Dolph Springer wakes up one morning to realize he has lost the love of his life, his dog, Paul. During his quest to get Paul (and his life) back, Dolph radically changes the lives of others -- risking his sanity all the while.
Duke, a crooked and music-mad cop, patrols in Los Angeles' streets, music blasting and meets a young techno lover, David Dolores Frank. Appalled by the musical tastes of the young adolescent, Duke decides to give him a good music lesson.
A young actor suddenly wakes up in the middle of the shooting of a movie he doesn't understand. After shooting a few scenes, the main character accidentally shoots and kills the technical ... See full summary »
Students, having violated school rules by smoking, go on a 'voluntary service' trip. Sang-hee encounters a sensitive problem while helping a disabled girl and is ridiculed by his teacher and his friends.
Dolph Springer wakes up one morning to realize he has lost the love of his life, his dog, Paul. During his quest to get Paul (and his life) back, Dolph radically changes the lives of others: a pizza-delivering nymphomaniac, a jogging-addict neighbor in search of completeness, an opportunistic French-Mexican gardener, and an off-kilter pet detective. In his journey to find Paul, Dolph may lose something even more vital: his mind. Written by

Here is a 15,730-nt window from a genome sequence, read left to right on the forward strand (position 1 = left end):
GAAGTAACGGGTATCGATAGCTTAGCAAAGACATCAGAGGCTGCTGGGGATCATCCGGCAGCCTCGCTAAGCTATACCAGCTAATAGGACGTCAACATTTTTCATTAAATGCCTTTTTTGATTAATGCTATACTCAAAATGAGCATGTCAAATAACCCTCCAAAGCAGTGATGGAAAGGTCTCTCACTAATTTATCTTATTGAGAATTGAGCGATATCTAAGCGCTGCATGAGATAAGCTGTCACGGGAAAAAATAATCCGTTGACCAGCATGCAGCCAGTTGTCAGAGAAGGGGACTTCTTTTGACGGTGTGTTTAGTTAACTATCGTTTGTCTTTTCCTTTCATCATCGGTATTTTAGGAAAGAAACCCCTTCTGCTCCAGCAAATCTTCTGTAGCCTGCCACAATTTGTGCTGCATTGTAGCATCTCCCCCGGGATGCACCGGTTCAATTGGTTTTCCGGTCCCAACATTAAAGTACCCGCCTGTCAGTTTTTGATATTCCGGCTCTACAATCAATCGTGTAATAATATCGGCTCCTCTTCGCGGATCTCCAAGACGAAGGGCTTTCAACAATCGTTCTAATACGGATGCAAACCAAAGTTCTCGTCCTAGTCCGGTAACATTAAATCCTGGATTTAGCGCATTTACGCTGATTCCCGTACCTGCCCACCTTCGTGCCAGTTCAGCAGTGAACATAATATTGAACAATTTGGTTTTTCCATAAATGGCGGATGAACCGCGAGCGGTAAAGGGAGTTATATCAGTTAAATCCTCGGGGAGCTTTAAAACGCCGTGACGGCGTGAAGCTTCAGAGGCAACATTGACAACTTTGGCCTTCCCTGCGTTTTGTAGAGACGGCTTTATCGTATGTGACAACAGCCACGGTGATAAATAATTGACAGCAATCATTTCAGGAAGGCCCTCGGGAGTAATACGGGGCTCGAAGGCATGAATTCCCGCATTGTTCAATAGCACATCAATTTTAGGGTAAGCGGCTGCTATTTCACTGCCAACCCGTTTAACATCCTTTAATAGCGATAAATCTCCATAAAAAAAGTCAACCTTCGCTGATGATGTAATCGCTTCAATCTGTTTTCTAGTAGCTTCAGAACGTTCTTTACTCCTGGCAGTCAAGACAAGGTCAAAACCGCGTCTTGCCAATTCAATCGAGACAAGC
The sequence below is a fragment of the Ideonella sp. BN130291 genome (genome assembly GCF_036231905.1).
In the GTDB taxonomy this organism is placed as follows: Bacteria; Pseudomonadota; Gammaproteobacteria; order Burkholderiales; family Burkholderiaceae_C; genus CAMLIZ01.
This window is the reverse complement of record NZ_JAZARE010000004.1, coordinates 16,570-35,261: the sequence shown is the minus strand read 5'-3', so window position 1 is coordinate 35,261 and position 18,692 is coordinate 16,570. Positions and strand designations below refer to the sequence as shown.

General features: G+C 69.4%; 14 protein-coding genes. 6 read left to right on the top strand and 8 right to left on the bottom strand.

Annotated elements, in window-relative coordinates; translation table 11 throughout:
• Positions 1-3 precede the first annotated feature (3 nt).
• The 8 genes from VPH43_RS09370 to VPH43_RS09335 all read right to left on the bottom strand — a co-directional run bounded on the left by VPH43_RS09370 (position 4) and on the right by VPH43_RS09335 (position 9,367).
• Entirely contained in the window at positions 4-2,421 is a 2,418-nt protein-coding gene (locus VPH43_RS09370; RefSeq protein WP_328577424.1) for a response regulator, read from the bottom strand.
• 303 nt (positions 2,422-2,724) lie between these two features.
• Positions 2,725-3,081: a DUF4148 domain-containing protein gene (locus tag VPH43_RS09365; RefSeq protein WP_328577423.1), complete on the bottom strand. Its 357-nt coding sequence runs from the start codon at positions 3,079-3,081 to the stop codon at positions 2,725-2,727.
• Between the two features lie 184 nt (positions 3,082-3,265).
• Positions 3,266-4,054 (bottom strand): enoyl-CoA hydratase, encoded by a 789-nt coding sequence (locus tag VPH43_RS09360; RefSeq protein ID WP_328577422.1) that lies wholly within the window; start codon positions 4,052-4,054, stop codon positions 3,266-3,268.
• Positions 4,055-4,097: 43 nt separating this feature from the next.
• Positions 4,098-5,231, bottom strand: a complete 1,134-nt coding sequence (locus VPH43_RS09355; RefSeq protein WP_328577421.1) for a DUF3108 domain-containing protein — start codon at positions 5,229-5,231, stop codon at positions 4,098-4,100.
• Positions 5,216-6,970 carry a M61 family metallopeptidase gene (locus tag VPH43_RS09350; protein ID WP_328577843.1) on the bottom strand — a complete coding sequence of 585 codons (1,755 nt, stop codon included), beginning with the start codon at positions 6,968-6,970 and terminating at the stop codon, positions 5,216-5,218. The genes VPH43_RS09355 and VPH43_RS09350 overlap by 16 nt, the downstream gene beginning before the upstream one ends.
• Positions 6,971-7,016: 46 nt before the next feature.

In the dog's bed, a Flat Eric puppet is visible. Flat Eric is a character by Quentin Dupieux used in Levi's commercials and several shorts. See more »
...I only realized I loved my face after it have been burned with acid. But it was too late. Before it was just my face! I didn't know I loved it! I only started loving it again when it have partially disappeared. Do you follow?
Man gets accustomed in all to things rapidly. He gets used to everything. When you get a new jacket you are happy to wear it but that weal wears off. You get accustomed and after a few days, that jacket doesn't bring you any joy at all. On the other hand... ...
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This movie isn't for everyone; you will see many a 1-star review from people who like movies like "Bad Boys" and "The Expendables".
Like Rubber, Wrong is shot in a very artistic fashion, and if you appreciate such, the movie is a joy to watch for that alone.
It has a great story to go along with the cinematography though; it's full of quirky, off-beat humour (and not like anything by Wes Anderson, for example - it's another beat removed from "off-beat" entirely) and the characters are brilliant.
I felt that William Fichtner stole the show in terms of the characters on offer; every line he delivered was fantastically strange.
As I said - it's not one for everyone; but if you are a fan of unique cinema, you'll watch this with a half-smile on your face for the entire 90-odd minutes.
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